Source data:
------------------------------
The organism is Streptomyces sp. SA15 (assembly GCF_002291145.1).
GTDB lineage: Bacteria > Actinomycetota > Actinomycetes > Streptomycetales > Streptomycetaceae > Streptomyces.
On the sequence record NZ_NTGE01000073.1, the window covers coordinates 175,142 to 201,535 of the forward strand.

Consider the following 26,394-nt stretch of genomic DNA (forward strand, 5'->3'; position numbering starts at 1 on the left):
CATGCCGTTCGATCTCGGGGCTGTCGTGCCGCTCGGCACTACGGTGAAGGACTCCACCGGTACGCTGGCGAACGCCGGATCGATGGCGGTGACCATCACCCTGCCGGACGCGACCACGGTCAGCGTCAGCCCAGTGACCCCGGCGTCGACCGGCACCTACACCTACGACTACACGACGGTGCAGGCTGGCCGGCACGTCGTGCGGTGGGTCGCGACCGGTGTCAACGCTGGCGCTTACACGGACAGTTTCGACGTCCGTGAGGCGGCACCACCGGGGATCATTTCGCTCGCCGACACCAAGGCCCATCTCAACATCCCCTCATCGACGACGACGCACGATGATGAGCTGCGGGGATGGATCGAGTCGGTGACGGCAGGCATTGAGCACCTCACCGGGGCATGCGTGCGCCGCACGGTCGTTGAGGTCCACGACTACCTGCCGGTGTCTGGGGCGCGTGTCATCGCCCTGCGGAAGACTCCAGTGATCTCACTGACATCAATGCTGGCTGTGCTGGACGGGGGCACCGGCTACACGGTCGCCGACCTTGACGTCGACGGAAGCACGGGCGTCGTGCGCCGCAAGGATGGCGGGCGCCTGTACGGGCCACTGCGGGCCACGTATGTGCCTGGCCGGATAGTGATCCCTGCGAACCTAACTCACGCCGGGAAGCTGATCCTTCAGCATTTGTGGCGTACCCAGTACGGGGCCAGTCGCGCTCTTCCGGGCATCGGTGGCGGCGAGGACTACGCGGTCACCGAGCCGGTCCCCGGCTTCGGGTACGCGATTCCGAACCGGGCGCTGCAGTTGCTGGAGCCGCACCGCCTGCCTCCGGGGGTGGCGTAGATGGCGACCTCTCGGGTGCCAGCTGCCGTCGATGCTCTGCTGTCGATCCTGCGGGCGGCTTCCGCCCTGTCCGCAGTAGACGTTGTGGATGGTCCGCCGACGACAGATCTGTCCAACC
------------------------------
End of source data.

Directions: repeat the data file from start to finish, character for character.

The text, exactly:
The organism is Streptomyces sp. SA15 (assembly GCF_002291145.1).
GTDB lineage: Bacteria > Actinomycetota > Actinomycetes > Streptomycetales > Streptomycetaceae > Streptomyces.
On the sequence record NZ_NTGE01000073.1, the window covers coordinates 175,142 to 201,535 of the forward strand.

Consider the following 26,394-nt stretch of genomic DNA (forward strand, 5'->3'; position numbering starts at 1 on the left):
CATGCCGTTCGATCTCGGGGCTGTCGTGCCGCTCGGCACTACGGTGAAGGACTCCACCGGTACGCTGGCGAACGCCGGATCGATGGCGGTGACCATCACCCTGCCGGACGCGACCACGGTCAGCGTCAGCCCAGTGACCCCGGCGTCGACCGGCACCTACACCTACGACTACACGACGGTGCAGGCTGGCCGGCACGTCGTGCGGTGGGTCGCGACCGGTGTCAACGCTGGCGCTTACACGGACAGTTTCGACGTCCGTGAGGCGGCACCACCGGGGATCATTTCGCTCGCCGACACCAAGGCCCATCTCAACATCCCCTCATCGACGACGACGCACGATGATGAGCTGCGGGGATGGATCGAGTCGGTGACGGCAGGCATTGAGCACCTCACCGGGGCATGCGTGCGCCGCACGGTCGTTGAGGTCCACGACTACCTGCCGGTGTCTGGGGCGCGTGTCATCGCCCTGCGGAAGACTCCAGTGATCTCACTGACATCAATGCTGGCTGTGCTGGACGGGGGCACCGGCTACACGGTCGCCGACCTTGACGTCGACGGAAGCACGGGCGTCGTGCGCCGCAAGGATGGCGGGCGCCTGTACGGGCCACTGCGGGCCACGTATGTGCCTGGCCGGATAGTGATCCCTGCGAACCTAACTCACGCCGGGAAGCTGATCCTTCAGCATTTGTGGCGTACCCAGTACGGGGCCAGTCGCGCTCTTCCGGGCATCGGTGGCGGCGAGGACTACGCGGTCACCGAGCCGGTCCCCGGCTTCGGGTACGCGATTCCGAACCGGGCGCTGCAGTTGCTGGAGCCGCACCGCCTGCCTCCGGGGGTGGCGTAGATGGCGACCTCTCGGGTGCCAGCTGCCGTCGATGCTCTGCTGTCGATCCTGCGGGCGGCTTCCGCCCTGTCCGCAGTAGACGTTGTGGATGGTCCGCCGACGACAGATCTGTCCAACC